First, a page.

THE cost of clearing up the flooding aftermath will be “enormous” – but a price tag could be weeks away, officials have said.
Roads, bridges, homes, cars and businesses are just part of a long clean up bill after flooding hit Royal Deeside.
Councillor Peter Argyle, who represents the area, visited Ballater to see the impact for himself, as did Aberdeenshire Council’s chief executive Jim Savege.
Cllr Argyle said: “When you think of the damage to infrastructure – roads, bridges, streets, flood defences and so on – it’s going to cost an awful lot of money. The costs and consequences are going be enormous, I couldn’t put an amount on it.”
Mr Savege also admitted it could be weeks before the full impact of the devastation is known.
He said: “We haven’t got an estimate of the costs yet, we have really only come out of an emergency response on Tuesday.
“It’s going to be many weeks before we start to know what the scale of the cost is going to be.”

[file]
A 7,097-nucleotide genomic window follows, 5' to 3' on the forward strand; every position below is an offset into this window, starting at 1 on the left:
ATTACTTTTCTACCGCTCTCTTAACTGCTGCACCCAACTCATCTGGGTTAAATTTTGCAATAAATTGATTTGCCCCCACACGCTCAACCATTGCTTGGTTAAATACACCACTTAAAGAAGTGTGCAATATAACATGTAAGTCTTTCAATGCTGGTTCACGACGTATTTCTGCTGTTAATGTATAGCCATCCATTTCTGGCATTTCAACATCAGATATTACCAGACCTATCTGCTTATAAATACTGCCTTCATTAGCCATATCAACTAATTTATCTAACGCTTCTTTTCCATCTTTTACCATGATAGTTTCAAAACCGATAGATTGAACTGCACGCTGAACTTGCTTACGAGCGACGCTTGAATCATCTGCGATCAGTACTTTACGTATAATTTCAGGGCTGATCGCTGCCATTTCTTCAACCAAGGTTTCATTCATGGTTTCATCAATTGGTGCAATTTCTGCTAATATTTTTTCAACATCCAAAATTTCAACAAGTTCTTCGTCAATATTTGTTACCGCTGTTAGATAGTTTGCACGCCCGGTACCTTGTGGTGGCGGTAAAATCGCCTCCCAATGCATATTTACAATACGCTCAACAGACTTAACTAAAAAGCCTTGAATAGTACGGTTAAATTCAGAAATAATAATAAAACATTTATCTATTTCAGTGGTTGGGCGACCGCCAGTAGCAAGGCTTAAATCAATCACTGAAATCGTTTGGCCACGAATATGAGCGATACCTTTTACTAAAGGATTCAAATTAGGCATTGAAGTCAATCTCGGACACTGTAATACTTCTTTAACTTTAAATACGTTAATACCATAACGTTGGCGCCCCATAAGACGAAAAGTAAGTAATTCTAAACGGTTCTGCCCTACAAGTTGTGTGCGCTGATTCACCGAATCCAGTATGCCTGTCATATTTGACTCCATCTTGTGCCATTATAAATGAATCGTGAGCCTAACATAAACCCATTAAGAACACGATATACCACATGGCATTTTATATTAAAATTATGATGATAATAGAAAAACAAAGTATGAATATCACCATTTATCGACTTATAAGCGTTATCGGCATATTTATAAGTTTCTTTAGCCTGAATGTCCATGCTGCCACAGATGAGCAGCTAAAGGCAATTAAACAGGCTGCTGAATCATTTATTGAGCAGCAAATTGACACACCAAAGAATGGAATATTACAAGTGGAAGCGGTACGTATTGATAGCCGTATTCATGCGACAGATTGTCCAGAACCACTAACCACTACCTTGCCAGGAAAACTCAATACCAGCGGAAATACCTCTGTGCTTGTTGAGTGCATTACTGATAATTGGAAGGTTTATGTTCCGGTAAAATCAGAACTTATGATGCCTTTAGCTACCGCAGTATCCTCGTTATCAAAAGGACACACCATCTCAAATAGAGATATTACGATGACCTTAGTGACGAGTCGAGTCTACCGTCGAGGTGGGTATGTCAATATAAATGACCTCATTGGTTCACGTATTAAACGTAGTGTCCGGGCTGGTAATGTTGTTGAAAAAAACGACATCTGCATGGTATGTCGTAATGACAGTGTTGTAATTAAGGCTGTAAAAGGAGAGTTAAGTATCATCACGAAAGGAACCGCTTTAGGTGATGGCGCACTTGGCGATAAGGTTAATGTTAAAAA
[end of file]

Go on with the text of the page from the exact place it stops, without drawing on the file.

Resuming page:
Piles of TVs, chairs and other household items were stacked along streets in Ballater yesterday as people worked to pull some sense of order out of the wreckage.
Bricks from broken walls littered the pavements and people were walking in out and out of shops carrying black bags filled with yet more broken possessions.
Council boss Mr Savege yesterday defended criticism of the council’s emergency response in the days after the floods.
Many residents claimed there was a lack of active management of the situation from the local authority following the impact of Storm Frank.
Mr Savege said: “I think there are always going to be things that in hindsight we can look back on and say we can do it better next time.
“We turned out a large volume of staff and kept everyone safe and secure.
“It’s been a big team effort, it’s not just down to the council, it’s down to everyone to help.
“Volunteers helping themselves – that’s how it needs to be done.
“As we took stock of the scale of the event then we continued to bring in more staff.
“Our job is now starting with the community getting things done.
“We’ve started to work with insurance companies to assess what work needs to be done in terms of getting people back into their homes.
“Could we do things better?
“Absolutely, always. Everyone can.”